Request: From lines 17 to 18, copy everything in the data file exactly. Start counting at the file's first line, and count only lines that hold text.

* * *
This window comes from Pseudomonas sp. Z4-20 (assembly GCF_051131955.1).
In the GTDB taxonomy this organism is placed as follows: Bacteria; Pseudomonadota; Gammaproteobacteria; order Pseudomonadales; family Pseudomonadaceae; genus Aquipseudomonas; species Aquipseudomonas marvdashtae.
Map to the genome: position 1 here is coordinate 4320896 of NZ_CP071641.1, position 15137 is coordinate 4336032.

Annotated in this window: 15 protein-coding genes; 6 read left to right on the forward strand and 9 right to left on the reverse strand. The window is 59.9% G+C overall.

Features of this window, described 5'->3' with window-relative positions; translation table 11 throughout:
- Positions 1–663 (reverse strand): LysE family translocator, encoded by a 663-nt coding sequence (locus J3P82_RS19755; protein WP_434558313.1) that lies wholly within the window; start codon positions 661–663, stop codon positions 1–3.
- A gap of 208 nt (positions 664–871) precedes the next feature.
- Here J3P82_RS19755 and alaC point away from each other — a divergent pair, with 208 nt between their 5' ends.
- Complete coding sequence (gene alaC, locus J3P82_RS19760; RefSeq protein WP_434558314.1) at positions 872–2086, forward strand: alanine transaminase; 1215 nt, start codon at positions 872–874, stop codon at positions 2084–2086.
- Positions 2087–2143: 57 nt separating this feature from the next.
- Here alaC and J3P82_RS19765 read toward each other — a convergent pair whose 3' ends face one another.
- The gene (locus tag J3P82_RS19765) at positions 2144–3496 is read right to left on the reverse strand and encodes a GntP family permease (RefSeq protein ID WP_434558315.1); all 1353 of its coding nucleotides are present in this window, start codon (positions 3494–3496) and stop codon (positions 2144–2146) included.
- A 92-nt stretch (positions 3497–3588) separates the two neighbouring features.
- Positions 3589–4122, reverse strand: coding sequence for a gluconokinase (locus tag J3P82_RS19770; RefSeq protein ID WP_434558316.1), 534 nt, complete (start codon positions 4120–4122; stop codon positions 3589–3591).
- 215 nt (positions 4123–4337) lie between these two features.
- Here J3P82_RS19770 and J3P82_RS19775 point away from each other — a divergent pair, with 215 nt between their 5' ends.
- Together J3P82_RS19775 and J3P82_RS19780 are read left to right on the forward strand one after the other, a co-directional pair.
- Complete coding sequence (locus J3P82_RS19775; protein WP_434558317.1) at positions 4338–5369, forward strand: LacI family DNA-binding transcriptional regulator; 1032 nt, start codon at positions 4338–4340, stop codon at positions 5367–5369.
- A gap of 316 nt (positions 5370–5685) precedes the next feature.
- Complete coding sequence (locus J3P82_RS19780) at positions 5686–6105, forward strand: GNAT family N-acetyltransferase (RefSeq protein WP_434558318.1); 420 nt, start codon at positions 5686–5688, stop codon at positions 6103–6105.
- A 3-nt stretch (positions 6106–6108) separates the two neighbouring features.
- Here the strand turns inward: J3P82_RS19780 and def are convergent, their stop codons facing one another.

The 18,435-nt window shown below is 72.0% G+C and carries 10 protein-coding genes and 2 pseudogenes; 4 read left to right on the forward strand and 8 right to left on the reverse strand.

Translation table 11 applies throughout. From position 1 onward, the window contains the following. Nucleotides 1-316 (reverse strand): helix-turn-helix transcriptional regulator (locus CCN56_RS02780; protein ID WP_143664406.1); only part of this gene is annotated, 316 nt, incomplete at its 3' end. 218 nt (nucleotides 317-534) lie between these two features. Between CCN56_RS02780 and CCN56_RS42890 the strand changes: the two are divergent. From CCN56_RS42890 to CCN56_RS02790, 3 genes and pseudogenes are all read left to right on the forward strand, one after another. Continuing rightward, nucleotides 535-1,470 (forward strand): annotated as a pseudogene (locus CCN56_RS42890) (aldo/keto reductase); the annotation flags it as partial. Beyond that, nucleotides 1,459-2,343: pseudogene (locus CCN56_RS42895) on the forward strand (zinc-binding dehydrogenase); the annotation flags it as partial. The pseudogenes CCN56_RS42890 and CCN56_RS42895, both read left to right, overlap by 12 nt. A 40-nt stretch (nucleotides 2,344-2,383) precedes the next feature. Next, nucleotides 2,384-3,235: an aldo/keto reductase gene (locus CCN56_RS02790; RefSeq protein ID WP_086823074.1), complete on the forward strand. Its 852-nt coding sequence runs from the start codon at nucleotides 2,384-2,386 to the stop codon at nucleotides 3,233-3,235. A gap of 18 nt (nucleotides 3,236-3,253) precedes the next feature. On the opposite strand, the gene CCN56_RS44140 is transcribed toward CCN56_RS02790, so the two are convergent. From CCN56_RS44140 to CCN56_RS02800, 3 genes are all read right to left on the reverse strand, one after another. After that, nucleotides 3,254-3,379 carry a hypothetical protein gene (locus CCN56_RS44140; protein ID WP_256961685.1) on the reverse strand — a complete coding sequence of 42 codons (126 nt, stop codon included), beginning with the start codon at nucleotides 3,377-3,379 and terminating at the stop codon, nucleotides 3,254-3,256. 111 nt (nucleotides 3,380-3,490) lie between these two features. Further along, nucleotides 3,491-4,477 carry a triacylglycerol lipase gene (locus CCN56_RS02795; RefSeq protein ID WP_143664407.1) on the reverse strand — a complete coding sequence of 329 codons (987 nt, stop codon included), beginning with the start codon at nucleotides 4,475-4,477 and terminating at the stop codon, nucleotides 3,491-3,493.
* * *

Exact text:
- Together J3P82_RS19775 and J3P82_RS19780 are read left to right on the forward strand one after the other, a co-directional pair.
- Complete coding sequence (locus J3P82_RS19775; protein WP_434558317.1) at positions 4338–5369, forward strand: LacI family DNA-binding transcriptional regulator; 1032 nt, start codon at positions 4338–4340, stop codon at positions 5367–5369.